We live in a world that accuses followers of Christ of being hypocrites. Sometimes God’s people seem to treat His Word like an à la carte line, opting for the commands and precepts that suit  personal interests. Maybe it’s time for us to do a personal assessment?

I find that most of us read the Parable of the Two Sons in Luke 15 through the filter of years of tradition rather than good interpretation. The clincher of the story comes when Jesus tells the response of the older son to the father’s gracious receiving back of the younger brother! The main message? Missed grace!

My earthly dad died in January. He had been sick for years. My dad loved me in many ways and I’m a product of some of his wonderful aspects. But, we didn’t always see eye to eye. Through the years my dad and I sorted all that out and talked it through. At his death, we had nothing that separated us.

As you look at the effect of your life, are you hoping for a splash or a ripple? Check out this video about The Navigators hope to see hundreds of thousands of everyday people, who in the context of a community of friends, are experiencing and advancing the Gospel in the normal pathways of life.

You don’t have to wander too far from home or read much news to be reminded that our culture and world are broken. As a whole, we don’t reflect the heart and desires of God. How do you personally respond to that?

Lately I’ve been amazed at the opportunities to invest in the next generation – both believers and nonbelievers. If we had the time, we could be coaching and mentoring people in their 20s, 30s, and 40s full-time. Full-time mentoring is not God’s plan for Pam and me right now, as I’m currently serving as U.S. president of The Navigators, so we take the opportunity to build into the lives of a few men and women God has placed in our paths.

In Colossians 1 Paul says:
 
For God was pleased to have all his fullness dwell in him, and through him to reconcile to himself all things, whether things on earth or things in heaven, by making peace through his blood, shed on the cross…he has reconciled you by Christ’s physical body through death to present you holy in his sight, without blemish and free from accusation (Colossians 1:19-22).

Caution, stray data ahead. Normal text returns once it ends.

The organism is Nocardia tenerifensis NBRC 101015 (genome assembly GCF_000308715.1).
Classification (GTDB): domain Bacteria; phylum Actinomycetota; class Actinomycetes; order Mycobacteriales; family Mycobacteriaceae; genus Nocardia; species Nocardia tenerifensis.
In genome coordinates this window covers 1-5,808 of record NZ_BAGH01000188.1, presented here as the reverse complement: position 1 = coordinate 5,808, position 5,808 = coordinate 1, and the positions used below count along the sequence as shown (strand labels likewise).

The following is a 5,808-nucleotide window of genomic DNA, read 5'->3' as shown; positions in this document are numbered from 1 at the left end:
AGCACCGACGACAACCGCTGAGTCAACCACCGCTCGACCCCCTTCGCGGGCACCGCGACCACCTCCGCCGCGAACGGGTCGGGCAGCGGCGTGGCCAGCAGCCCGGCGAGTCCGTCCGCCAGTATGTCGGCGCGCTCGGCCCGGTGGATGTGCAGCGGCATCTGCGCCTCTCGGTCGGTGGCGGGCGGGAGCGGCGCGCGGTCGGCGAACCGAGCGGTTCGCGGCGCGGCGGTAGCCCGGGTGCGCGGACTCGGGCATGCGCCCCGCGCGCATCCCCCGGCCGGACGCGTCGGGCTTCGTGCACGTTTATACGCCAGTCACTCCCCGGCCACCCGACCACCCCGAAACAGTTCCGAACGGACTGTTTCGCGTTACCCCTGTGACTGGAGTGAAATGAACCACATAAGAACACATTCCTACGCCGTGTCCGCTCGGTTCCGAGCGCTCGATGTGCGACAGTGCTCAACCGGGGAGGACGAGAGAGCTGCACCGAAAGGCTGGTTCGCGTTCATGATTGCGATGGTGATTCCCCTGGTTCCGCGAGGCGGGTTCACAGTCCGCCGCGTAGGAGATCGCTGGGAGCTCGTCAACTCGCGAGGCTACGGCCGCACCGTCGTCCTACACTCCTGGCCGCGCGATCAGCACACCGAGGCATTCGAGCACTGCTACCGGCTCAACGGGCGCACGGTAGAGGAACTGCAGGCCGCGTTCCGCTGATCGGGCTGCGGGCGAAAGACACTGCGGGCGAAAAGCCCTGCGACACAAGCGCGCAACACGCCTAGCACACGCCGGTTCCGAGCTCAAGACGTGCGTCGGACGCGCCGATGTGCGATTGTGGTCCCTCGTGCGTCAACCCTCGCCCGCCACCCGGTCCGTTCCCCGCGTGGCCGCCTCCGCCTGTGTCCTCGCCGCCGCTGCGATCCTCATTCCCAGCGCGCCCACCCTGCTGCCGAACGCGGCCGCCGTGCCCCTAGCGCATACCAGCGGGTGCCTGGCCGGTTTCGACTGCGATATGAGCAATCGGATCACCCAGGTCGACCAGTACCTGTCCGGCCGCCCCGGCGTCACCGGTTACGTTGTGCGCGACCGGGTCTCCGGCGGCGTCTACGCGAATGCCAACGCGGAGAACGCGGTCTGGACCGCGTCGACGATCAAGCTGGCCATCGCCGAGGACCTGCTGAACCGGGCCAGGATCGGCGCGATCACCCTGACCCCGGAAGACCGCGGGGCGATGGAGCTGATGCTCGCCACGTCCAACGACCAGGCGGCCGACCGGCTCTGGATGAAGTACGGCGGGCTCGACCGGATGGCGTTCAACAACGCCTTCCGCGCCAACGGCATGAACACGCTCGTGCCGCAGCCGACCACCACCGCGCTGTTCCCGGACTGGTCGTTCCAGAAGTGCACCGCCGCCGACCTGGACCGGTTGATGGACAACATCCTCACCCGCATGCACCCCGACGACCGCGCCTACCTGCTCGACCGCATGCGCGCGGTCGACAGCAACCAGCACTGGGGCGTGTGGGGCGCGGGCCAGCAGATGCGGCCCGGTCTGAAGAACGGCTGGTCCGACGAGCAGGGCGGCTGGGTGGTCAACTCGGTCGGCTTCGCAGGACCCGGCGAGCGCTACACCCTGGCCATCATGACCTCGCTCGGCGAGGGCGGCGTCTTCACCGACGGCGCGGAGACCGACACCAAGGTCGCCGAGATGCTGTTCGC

One of the not-so-wonderful tasks that follow a “total loss” (one of our new insurance terms) is itemizing every object that existed in our home the moment before it went up in flames. It’s called taking inventory.

 
Jesus said that a person’s life does not consist of the abundance of their possessions (Luke 12:15). I can attest that this is true. After having lost almost everything, do you know what our hearts miss most?


While sifting and sorting through what remains of our home and our earthly belongings, Pam and I sweated and wept as we looked through the ash heap and twisted metal that had fallen down to the foundation of what was our house. As we dug through various “rooms”  (imagine ashes and remains from the second story guest room, the first story dining room, and the basement storage room all in a 13X14 space) we saw a pattern: Not much survives 2,000 degree heat! What does remain? Metals, porcelain, fired clay pots . . . . We found things like china plates, coffee mugs, porcelain figurines and Christmas ornaments, flatware, copper pipes, and clay pots—much of which only exists in the form of interesting jigsaw puzzle pieces.

That day brought this passage to mind:

The last couple posts about fiery experiences in my life raise the question of God’s protection as described in Isaiah 43:2,3. What does it mean that “we will not be burned”? What does God’s promise of protection really mean?